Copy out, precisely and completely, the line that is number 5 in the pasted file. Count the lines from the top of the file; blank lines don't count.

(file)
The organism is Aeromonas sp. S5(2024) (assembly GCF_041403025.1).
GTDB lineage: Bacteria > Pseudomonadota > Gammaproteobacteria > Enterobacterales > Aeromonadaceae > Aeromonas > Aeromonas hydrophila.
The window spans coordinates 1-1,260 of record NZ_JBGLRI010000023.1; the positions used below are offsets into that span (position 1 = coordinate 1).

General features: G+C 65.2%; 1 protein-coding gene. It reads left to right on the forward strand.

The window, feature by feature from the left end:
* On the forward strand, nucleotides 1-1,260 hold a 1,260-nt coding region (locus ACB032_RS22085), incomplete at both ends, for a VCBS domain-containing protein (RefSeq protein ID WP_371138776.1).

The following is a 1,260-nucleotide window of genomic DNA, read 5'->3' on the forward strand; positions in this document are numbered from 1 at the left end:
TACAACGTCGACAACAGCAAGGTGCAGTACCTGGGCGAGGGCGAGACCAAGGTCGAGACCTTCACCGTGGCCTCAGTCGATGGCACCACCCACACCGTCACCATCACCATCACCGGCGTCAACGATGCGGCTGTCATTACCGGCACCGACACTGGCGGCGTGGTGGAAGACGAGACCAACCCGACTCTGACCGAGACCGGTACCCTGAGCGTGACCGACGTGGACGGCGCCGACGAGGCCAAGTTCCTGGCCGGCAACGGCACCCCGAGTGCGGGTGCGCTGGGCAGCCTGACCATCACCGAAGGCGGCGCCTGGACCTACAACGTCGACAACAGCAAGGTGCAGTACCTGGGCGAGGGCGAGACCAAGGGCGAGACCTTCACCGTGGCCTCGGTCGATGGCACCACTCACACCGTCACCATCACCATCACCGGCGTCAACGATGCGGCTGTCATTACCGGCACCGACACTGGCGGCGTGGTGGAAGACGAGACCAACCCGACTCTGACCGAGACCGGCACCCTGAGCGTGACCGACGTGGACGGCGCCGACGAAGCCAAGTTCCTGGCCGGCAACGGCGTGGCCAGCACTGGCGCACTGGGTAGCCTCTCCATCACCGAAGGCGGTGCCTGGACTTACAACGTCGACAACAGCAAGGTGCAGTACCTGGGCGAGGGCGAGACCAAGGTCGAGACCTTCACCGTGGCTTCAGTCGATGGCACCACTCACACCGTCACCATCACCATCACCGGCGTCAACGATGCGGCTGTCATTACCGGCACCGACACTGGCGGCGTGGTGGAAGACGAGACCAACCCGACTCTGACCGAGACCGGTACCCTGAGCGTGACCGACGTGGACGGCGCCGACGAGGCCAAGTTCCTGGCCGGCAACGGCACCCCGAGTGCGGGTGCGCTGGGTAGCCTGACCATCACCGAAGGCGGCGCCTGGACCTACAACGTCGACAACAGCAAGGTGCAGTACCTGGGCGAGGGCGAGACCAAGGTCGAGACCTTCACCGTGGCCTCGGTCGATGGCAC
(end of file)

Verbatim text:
The window, feature by feature from the left end: